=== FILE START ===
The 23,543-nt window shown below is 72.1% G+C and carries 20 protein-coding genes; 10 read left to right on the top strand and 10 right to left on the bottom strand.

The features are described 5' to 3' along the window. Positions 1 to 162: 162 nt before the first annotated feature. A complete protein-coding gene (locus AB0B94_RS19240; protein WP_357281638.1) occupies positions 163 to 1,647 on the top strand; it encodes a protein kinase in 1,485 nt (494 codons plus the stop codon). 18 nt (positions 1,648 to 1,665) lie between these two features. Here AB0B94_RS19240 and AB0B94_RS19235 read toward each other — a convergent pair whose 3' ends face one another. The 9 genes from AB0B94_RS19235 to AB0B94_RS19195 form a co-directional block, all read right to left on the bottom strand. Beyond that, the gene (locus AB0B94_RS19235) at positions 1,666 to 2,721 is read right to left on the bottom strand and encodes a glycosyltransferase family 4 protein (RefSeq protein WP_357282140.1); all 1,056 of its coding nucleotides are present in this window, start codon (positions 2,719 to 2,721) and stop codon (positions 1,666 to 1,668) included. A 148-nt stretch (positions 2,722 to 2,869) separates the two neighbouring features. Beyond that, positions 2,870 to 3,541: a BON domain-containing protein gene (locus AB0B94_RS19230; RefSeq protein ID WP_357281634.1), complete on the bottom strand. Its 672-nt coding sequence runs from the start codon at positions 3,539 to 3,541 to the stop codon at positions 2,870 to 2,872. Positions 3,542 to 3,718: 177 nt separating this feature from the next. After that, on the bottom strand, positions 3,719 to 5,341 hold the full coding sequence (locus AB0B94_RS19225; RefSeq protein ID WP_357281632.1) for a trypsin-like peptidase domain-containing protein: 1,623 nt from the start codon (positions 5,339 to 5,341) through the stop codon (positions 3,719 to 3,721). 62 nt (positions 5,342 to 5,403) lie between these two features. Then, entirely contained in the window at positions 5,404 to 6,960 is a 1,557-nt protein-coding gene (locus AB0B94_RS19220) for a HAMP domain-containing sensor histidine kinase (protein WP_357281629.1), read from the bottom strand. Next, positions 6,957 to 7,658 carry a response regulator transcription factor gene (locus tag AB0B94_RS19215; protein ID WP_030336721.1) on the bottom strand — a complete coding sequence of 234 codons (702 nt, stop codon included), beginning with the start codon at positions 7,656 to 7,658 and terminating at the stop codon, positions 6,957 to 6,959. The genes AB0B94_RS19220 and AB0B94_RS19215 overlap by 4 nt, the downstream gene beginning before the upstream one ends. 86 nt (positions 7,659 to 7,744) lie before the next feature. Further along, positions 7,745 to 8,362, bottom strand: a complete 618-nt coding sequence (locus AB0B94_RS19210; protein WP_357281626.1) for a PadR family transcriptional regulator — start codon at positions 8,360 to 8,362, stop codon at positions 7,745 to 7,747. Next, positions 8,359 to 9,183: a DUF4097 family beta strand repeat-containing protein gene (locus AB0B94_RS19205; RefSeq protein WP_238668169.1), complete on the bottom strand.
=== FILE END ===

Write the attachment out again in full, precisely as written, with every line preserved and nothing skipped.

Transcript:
The 23,543-nt window shown below is 72.1% G+C and carries 20 protein-coding genes; 10 read left to right on the top strand and 10 right to left on the bottom strand.

The features are described 5' to 3' along the window. Positions 1 to 162: 162 nt before the first annotated feature. A complete protein-coding gene (locus AB0B94_RS19240; protein WP_357281638.1) occupies positions 163 to 1,647 on the top strand; it encodes a protein kinase in 1,485 nt (494 codons plus the stop codon). 18 nt (positions 1,648 to 1,665) lie between these two features. Here AB0B94_RS19240 and AB0B94_RS19235 read toward each other — a convergent pair whose 3' ends face one another. The 9 genes from AB0B94_RS19235 to AB0B94_RS19195 form a co-directional block, all read right to left on the bottom strand. Beyond that, the gene (locus AB0B94_RS19235) at positions 1,666 to 2,721 is read right to left on the bottom strand and encodes a glycosyltransferase family 4 protein (RefSeq protein WP_357282140.1); all 1,056 of its coding nucleotides are present in this window, start codon (positions 2,719 to 2,721) and stop codon (positions 1,666 to 1,668) included. A 148-nt stretch (positions 2,722 to 2,869) separates the two neighbouring features. Beyond that, positions 2,870 to 3,541: a BON domain-containing protein gene (locus AB0B94_RS19230; RefSeq protein ID WP_357281634.1), complete on the bottom strand. Its 672-nt coding sequence runs from the start codon at positions 3,539 to 3,541 to the stop codon at positions 2,870 to 2,872. Positions 3,542 to 3,718: 177 nt separating this feature from the next. After that, on the bottom strand, positions 3,719 to 5,341 hold the full coding sequence (locus AB0B94_RS19225; RefSeq protein ID WP_357281632.1) for a trypsin-like peptidase domain-containing protein: 1,623 nt from the start codon (positions 5,339 to 5,341) through the stop codon (positions 3,719 to 3,721). 62 nt (positions 5,342 to 5,403) lie between these two features. Then, entirely contained in the window at positions 5,404 to 6,960 is a 1,557-nt protein-coding gene (locus AB0B94_RS19220) for a HAMP domain-containing sensor histidine kinase (protein WP_357281629.1), read from the bottom strand. Next, positions 6,957 to 7,658 carry a response regulator transcription factor gene (locus tag AB0B94_RS19215; protein ID WP_030336721.1) on the bottom strand — a complete coding sequence of 234 codons (702 nt, stop codon included), beginning with the start codon at positions 7,656 to 7,658 and terminating at the stop codon, positions 6,957 to 6,959. The genes AB0B94_RS19220 and AB0B94_RS19215 overlap by 4 nt, the downstream gene beginning before the upstream one ends. 86 nt (positions 7,659 to 7,744) lie before the next feature. Further along, positions 7,745 to 8,362, bottom strand: a complete 618-nt coding sequence (locus AB0B94_RS19210; protein WP_357281626.1) for a PadR family transcriptional regulator — start codon at positions 8,360 to 8,362, stop codon at positions 7,745 to 7,747. Next, positions 8,359 to 9,183: a DUF4097 family beta strand repeat-containing protein gene (locus AB0B94_RS19205; RefSeq protein WP_238668169.1), complete on the bottom strand.